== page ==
America's railroads are going through a round of job cuts. But at what cost? We, the public, are paying for significant Wall Street gains, while selling out our communities.
Union Pacific has announced the closure of Neff Yard in Kansas City. Now you get to hold the bag as UP takes the money to the bank.
Union Pacific Railroad's decision last week to abolish 200 positions, at Neff yard, follows similar force reductions by the other major freight rail systems across the country.
The cuts aren't coming because the company is losing money: Union Pacific in July 2019 reported 2019 second-quarter net income of $1.6 billion, or $2.22 per diluted share. This compares to $1.5 billion, or $1.98 per diluted share, in the second quarter of 2018. "We delivered record second-quarter financial results driven by exceptional operating performance, including an all-time best quarterly operating ratio of 59.6 percent," said Lance Fritz, Union Pacific chairman.
The cuts aren't due to burdensome corporate taxes. Union Pacific disclosed in 2017 the estimated impact from the Tax Cuts and Jobs Act in a filing with the Securities and Exchange Commission. That disclosure saw some shocking amounts of money to the tune of $6 billion.
The $5.8-billion benefit comes primarily from the revaluation of UP's deferred tax liabilities to reflect the new federal corporate tax rate of 21 percent.
Also, UP stated the tax break law would result in a $200 million non-cash reduction to its operating expenses. It is also of note that many states and local communities have subsidized Union Pacific with tax money.
The most significant finical boost was Union Pacific's much lower tax bill for the reporting quarters. Operating income may have increased, which is impressive knowing that workers are responsible for that, but the company's tax bill since passage has been substantially lower, which has led to a massive increase in net income for the quarters.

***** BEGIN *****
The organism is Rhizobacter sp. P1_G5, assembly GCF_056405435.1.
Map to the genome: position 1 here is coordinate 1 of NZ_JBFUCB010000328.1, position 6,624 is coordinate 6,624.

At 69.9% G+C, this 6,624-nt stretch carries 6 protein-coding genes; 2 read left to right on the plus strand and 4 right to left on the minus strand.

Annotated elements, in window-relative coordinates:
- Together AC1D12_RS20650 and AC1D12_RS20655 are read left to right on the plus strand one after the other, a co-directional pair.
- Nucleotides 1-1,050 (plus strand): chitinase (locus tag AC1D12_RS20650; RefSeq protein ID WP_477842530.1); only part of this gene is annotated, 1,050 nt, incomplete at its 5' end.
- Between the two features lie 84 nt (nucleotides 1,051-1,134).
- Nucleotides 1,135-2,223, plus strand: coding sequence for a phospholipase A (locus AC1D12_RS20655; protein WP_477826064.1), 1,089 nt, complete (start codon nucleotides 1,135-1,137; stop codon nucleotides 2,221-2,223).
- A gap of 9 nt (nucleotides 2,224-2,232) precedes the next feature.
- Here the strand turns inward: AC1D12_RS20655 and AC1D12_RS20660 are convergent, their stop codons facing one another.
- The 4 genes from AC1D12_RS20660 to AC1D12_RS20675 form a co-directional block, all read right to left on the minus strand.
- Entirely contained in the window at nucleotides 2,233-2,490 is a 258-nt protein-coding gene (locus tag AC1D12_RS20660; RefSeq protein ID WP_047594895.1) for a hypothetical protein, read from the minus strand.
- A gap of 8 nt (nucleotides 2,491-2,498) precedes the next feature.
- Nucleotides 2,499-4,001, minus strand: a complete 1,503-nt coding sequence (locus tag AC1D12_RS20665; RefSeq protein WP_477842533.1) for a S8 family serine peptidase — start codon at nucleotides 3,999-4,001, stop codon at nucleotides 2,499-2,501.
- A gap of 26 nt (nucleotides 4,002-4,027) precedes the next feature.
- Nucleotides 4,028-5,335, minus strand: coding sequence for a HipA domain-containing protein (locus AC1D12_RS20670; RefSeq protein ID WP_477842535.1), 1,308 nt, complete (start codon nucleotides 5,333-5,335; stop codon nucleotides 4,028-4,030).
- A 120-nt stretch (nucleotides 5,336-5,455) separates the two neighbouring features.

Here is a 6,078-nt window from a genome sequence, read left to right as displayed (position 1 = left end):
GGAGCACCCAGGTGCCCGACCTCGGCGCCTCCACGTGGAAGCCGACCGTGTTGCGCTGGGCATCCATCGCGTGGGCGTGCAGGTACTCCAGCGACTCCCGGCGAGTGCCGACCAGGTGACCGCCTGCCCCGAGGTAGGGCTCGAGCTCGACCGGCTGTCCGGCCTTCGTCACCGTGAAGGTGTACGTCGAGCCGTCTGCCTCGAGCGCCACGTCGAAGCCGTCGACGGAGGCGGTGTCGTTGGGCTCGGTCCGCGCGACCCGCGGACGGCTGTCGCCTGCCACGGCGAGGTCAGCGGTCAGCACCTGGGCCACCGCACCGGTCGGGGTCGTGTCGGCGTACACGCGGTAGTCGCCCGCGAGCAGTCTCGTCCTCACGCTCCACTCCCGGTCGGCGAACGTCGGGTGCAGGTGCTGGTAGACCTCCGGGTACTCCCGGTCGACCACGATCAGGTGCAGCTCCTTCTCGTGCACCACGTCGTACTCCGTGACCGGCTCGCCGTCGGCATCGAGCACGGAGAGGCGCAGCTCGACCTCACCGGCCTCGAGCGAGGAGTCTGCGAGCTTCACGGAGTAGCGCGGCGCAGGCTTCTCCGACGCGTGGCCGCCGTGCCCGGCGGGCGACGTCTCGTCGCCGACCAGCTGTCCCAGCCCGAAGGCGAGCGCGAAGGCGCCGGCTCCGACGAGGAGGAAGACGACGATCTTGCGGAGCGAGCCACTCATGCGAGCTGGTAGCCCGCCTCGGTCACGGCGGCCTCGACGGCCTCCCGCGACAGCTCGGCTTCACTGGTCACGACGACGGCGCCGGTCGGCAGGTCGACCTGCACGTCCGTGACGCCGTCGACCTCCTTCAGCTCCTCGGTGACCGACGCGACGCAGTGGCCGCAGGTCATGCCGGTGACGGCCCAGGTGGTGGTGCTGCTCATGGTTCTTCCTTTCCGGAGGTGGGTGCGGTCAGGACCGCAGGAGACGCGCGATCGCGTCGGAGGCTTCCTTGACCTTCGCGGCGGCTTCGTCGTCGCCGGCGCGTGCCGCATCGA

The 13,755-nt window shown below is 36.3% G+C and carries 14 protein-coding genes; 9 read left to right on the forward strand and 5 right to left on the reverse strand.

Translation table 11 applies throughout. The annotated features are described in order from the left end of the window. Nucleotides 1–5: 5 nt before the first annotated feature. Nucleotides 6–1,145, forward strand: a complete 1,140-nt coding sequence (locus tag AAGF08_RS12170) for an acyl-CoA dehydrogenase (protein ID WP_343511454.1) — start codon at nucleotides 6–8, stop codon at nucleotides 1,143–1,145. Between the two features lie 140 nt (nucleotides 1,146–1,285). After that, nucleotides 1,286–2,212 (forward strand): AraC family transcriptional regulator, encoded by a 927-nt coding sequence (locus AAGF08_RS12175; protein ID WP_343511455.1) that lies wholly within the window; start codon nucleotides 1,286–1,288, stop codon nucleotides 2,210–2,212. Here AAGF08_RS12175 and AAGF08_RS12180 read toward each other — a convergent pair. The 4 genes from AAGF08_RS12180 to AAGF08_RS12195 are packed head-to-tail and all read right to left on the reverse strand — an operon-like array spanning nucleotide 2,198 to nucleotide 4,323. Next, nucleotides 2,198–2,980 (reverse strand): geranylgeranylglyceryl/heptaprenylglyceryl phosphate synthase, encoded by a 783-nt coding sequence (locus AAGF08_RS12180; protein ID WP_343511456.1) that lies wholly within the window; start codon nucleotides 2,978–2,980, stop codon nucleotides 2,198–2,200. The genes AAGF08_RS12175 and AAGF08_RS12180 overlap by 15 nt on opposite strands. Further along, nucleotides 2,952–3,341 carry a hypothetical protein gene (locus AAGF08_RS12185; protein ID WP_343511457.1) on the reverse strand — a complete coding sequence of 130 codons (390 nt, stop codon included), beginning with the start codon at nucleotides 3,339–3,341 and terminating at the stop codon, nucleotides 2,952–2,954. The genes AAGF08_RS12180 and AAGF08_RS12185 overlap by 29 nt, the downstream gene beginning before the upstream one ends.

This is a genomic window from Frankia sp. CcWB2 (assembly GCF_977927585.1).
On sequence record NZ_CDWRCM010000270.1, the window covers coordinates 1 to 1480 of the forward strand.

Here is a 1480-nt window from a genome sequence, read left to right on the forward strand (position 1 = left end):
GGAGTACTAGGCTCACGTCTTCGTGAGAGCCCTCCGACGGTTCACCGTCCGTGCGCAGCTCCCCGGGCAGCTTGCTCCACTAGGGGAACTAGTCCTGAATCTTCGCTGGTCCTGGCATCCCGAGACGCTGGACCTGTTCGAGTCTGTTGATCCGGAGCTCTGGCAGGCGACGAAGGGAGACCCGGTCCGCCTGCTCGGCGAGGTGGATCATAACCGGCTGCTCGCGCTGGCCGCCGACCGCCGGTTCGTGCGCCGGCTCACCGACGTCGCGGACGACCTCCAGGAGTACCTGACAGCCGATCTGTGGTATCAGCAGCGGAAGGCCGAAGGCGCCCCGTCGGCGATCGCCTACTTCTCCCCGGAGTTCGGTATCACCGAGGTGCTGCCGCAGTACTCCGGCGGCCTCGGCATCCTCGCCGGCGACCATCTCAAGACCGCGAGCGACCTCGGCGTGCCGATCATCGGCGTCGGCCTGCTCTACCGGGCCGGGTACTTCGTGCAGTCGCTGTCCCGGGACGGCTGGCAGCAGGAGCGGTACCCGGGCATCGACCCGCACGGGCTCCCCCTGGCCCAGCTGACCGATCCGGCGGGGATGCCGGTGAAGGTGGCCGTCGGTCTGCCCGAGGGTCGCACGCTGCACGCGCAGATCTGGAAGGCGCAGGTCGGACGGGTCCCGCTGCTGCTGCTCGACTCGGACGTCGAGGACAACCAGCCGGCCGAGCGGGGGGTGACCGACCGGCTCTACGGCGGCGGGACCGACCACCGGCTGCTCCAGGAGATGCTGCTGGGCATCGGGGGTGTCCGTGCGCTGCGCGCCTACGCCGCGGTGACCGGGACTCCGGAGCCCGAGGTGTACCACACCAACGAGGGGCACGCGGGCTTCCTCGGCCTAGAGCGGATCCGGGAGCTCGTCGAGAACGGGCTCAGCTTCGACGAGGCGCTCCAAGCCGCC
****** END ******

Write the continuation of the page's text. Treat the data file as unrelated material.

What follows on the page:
Despite taxpayer dollars and tax cuts helping Union Pacific gain more per-share for wall street, their way to say "thanks" seems to be, pack up and go. This is leaving behind an economic catastrophe for impacted communities to clean up for themselves. To add insult to injury, the company didn't even have the decency to warn employees until a few days out.
The cuts are due to insatiable corporate greed. Union Pacific is one of the largest U.S. freight rail operators with annual revenues of more than $20 billion.
While communities struggle with basic needs, education, public utilities, streets, emergency services, food tax rates, sales tax, etc. all at the table for increase when UP wants its cut. You have been paying more while they cut and run. This is a double slap to the face; one we must be vocal about.
These job losses will ripple through the heart of the local economy. Without income and security, workers and families won't be able to spend on clothes, restaurants, recreation, and much more. Union Pacific isn't only undermining workers and families, but entire regional economies.
As we stand in solidarity with the Union Pacific workers who are about to lose their livelihoods, we can't forget that corporate decisions in faraway places leave deep scars in unsuspecting communities. Not only do workers in these communities deserve gratitude, but we must also hold companies who take them for granted accountable.
When communities invest in companies, we are investing in jobs. We kept our promise; will Union Pacific and other railroads continue to break theirs?
Ty Dragoo is the Kansas director of SMART TD.